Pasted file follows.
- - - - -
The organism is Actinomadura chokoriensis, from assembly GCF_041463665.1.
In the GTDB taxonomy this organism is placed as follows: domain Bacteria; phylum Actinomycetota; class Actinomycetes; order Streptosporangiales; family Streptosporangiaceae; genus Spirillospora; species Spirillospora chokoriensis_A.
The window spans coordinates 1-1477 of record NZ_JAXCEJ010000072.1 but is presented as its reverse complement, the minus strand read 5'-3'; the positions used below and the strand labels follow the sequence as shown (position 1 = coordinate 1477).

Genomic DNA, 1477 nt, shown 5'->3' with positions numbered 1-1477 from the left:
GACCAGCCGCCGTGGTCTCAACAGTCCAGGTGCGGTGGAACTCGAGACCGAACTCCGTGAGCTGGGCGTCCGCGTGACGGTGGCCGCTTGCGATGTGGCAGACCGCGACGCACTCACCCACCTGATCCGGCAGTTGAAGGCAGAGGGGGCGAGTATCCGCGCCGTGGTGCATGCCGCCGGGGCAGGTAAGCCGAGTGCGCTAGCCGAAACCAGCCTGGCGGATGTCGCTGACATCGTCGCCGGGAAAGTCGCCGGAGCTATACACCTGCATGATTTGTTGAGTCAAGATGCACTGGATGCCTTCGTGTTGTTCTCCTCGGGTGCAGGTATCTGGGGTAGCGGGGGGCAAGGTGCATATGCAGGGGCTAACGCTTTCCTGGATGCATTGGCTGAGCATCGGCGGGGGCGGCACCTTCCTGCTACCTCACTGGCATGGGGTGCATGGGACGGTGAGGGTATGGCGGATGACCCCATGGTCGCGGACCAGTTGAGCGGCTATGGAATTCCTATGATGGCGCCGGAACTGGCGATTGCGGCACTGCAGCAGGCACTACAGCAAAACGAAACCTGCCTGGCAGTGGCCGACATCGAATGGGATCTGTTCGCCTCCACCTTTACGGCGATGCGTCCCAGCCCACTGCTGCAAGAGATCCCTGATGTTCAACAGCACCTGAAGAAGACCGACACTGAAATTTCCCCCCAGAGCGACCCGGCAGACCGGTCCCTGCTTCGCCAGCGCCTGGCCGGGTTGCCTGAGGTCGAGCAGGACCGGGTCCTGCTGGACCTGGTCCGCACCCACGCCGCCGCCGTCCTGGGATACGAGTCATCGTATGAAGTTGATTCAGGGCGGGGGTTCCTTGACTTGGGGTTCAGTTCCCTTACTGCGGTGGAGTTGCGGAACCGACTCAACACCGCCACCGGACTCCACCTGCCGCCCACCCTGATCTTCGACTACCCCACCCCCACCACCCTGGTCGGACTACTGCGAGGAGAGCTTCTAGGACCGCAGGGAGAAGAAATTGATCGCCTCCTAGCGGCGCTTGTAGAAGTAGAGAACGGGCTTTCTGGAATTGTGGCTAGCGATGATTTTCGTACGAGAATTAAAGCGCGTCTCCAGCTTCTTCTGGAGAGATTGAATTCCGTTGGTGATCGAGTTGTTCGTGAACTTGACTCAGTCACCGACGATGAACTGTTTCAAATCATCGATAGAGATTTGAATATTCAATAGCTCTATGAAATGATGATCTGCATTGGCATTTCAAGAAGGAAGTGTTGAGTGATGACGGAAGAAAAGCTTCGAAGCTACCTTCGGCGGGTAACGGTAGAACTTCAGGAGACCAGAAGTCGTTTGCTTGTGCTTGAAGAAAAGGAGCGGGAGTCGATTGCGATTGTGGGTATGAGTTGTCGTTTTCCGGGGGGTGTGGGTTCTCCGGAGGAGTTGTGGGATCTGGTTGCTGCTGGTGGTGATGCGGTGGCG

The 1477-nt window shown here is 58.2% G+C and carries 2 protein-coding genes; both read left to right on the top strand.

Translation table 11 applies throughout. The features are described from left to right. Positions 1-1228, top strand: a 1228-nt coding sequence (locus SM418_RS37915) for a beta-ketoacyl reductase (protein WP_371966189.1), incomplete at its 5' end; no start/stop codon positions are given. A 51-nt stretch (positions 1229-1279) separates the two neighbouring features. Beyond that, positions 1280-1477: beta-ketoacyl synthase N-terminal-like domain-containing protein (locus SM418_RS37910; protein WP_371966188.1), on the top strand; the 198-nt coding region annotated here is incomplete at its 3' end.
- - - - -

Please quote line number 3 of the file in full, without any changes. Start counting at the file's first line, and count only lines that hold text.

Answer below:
The window spans coordinates 1-1477 of record NZ_JAXCEJ010000072.1 but is presented as its reverse complement, the minus strand read 5'-3'; the positions used below and the strand labels follow the sequence as shown (position 1 = coordinate 1477).